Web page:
And then before the two dragging the stretcher could move in a last desperate rush for safety, before they could rise from their prone position, they heard the rattle of fire increase swiftly to a trembling staccato roar. But, miraculously, no bullets came near them, no whistling was about their ears, no ping and smack of impacting lead hailed about them—except, yes, just the fire of one rifle or two that sent aimed bullet after bullet hissing over them. They could not understand it, but without waiting to understand they half rose, thrust and hauled at the stretcher, dragged it under the wires, heaved it over to where eager hands tore down the sandbags to gap a passage for them. A handful of bullets whipped and rapped about them as they tumbled over, and the stretcher was hoisted in, but nothing worth mention, nothing certainly of that volume of fire that drammed and rolled out over there. They did not understand; but the others in the trench understood, and laughed a little and swore a deal, then shut their teeth and set themselves to pump bullets in a covering fire upon the German parapet.
The stretcher party drew little or no fire, simply and solely because just one second after those first shots and loud shouts had declared the game up, a figure sprang from the grass fifty yards along the trench and twice as far out in the open, sprang up and ran out, and stood in the glare of light, the baggy scarlet breeches and gray shirt making a flaring mark that no eye, called suddenly to see, could miss, that no rifle brought sliding through the loophole and searching for a target could fail to mark. The bullets began to patter about ’Enery Irving’s feet, to whine and whimper and buzz about his ears. And ’Enery—this was where the trench, despite themselves, laughed—’Enery placed his hand on his heart, swept off his cap in a magnificent arm’s length gesture, and bowed low; then swiftly he rose upright, struck an attitude that would have graced the hero of the highest class Adelphi drama, and in a shrill voice that rang clear above the hammering tumult of the rifles, screamed “Veev la France! A baa la Bosh!” The rifles by this time were pelting a storm of lead at him, and now that the haste and flurry of the urgent call had passed and the shooters had steadied to their task, the storm was perilously close. ’Enery stayed a moment even then to spread his hands and raise his shoulders ear-high in a magnificent stage shrug; but a bullet snatched the cap from his head, and ’Enery ducked hastily, turned, and ran his hardest, with the bullets snapping at his heels.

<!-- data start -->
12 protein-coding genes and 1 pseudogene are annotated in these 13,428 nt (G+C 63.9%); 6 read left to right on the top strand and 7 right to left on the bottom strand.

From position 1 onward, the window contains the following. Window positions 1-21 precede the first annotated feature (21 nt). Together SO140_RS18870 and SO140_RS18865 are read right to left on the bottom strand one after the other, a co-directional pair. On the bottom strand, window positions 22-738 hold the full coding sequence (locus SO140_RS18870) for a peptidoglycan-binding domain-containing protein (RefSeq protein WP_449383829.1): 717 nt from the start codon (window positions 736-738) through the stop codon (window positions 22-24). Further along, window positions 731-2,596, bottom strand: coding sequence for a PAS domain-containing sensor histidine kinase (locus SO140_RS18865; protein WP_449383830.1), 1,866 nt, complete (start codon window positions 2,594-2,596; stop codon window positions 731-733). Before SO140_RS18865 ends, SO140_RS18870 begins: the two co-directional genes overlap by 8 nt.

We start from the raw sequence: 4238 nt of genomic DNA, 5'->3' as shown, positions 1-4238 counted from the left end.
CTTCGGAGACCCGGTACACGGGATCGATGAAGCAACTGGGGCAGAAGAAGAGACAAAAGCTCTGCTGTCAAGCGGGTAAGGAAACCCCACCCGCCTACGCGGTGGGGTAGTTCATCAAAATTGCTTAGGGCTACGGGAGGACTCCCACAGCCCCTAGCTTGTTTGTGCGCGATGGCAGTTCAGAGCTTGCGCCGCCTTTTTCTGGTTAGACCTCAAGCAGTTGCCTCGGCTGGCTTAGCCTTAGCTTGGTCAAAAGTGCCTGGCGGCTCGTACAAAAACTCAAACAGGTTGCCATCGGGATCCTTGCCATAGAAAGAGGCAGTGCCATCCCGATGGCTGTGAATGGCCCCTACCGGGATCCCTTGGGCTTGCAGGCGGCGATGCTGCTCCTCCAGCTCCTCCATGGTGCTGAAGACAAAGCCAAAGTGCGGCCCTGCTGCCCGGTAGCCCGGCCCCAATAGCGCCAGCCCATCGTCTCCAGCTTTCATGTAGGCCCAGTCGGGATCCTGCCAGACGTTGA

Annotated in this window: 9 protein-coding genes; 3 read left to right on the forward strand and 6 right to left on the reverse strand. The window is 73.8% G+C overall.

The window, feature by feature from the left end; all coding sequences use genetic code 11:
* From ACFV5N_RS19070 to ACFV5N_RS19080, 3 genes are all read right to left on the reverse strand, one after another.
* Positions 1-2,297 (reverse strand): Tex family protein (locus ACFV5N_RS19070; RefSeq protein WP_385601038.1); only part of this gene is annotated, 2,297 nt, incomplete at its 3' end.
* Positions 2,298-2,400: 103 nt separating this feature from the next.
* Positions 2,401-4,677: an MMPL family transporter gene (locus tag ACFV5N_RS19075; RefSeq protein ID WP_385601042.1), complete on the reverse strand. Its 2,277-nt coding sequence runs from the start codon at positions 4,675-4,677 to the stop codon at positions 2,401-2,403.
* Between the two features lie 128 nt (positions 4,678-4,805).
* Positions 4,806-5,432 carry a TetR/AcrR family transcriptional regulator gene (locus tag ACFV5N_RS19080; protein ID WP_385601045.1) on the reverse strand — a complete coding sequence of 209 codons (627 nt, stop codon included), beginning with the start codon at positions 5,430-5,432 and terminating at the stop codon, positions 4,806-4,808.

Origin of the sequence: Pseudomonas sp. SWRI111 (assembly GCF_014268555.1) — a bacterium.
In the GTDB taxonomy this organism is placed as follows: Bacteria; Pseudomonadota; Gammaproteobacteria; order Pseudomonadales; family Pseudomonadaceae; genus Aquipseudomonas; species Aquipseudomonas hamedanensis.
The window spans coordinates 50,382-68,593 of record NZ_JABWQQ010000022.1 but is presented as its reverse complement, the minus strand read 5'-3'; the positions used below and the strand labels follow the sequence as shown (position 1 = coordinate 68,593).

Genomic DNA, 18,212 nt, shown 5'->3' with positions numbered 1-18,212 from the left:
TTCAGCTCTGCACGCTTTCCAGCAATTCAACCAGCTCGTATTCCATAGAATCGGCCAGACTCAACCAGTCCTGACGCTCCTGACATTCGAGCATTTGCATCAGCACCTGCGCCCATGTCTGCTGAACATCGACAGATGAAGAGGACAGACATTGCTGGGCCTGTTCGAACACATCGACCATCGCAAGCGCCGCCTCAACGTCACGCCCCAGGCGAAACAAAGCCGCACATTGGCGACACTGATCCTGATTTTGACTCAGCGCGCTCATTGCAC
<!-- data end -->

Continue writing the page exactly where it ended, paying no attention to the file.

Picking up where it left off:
Back in the trench a frantic French captain was raving at the telephone, whirling the handle round, screaming for “Fire, fire, fire!”
Private Flannigan looked over his shoulder at him, “Mong capitaine,” he said, “you ought, you reely ought, to ring up your telephone; turn the handle round an’ say something.”
“Drop two pennies in,” mocked another as the captain birr-r-red the handle and yelled again.